If Philyaw-Johnson can harness that athleticism he could give Duke a dangerous weapon against opposing secondaries.

Darrell Harding (eight catches, 130 yards) and Eli Pancol (six catches, 91 yards, three touchdowns) displayed some deep-threat abilities as true freshmen last season. Pancol caught a 53-yard scoring strike from Brice in that same scrimmage.

Duke usually has three wide-outs on the field at the same time, with some four, even five-receiver sets. So, there’s room for someone or several someones to step up. Actually, more like a necessity.

A surprise candidate has emerged. Dennis Smith is a redshirt sophomore. He’s played some on special teams but has never caught a pass at Duke. But he has good size at 6-2, 185 and he did catch 127 passes in his final two seasons as a senior at Gaffney (S.C) high school.

Gunnar Holmberg is one of three candidates for starting quarterback and he went out of his way Tuesday to compliment Smith as someone who has opened eyes, consistently making “some really good plays in camp and in scrimmages.”

Bobo says there have been practices when Smith was the best receiver on the field.

Redshirt sophomore Jarrett Garner missed most of last season following ACL surgery but has recovered. He’s a burner. Before he got hurt Garner showed an ability to get open deep without showing an ability to catch the ball when he got there. But he caught the ball in high school, 103 receptions in his last two seasons at Hickory Ridge High School in the Charlotte suburbs and a couple of college drops is a pretty small sample size.

True freshmen Jontavis Robertson and Malik Bowen Sims and some walk-ons round out the group. Cutcliffe has never been reluctant to play true freshmen at receiver.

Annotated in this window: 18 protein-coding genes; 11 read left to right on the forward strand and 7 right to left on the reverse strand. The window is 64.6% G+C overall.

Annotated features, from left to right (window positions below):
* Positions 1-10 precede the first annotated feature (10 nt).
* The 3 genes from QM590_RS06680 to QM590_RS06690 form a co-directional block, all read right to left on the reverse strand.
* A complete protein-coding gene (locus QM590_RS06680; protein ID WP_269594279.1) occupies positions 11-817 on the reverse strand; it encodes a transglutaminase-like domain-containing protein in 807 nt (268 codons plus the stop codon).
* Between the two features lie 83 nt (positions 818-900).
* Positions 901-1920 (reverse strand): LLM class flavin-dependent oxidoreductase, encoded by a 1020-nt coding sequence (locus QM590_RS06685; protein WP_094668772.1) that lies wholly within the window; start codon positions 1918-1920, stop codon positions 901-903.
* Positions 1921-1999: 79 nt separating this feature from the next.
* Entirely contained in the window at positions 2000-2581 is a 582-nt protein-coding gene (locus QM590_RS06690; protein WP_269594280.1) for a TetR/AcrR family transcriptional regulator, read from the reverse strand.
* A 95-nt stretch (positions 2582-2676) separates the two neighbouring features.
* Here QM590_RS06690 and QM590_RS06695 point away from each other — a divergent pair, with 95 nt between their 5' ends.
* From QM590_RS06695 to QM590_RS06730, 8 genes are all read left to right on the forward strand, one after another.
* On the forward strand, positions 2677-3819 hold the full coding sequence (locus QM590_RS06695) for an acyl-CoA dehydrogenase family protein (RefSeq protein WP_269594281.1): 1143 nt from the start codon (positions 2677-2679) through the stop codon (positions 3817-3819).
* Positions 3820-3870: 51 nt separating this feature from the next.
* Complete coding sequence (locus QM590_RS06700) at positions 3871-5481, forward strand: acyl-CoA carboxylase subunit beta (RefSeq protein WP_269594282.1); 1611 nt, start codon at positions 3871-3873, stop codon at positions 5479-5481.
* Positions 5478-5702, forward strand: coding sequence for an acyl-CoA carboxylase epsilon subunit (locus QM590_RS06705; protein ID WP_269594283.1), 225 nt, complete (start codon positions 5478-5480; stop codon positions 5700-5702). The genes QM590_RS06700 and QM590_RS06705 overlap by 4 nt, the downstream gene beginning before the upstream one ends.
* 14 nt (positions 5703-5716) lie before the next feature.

Cutcliffe notes that playing against Duke’s deep and experienced secondary has helped Duke’s receiving corps, adding that it’s “fun” to watch them go against each other in practice.

Speaking of Cutcliffe, he’s Duke’s new offensive coordinator. Obviously, no one is going to talk in much specific detail about Duke’s game plan.

But Holmberg did share some thoughts about Duke’s old/new OC.

“Tempo, getting the ball to really good players, getting the ball to them whether it’s deep balls or whatever, just letting them work, just letting players be players, not over-thinking it. It’s a very player-friendly offense that gives us a lot of room to work.”

Bobo says the key word is “explosiveness. The receiving corps . . . . we were making plays down the field. It’s been a point of emphasis for us. We want to air it out more.”

You’ve probably heard this before and hitting big plays in an August scrimmage is a lot different than hitting them against the Notre Dames of the world.

Then again David Cutcliffe didn’t become known as a quarterback guru without having his guys take some shots down the field and there’s a reason he’s taking over that responsibility. Presumptive starting quarterback Chase Brice averaged over 25 yards per completion in Saturday’s scrimmage, which at the very least is something to build on.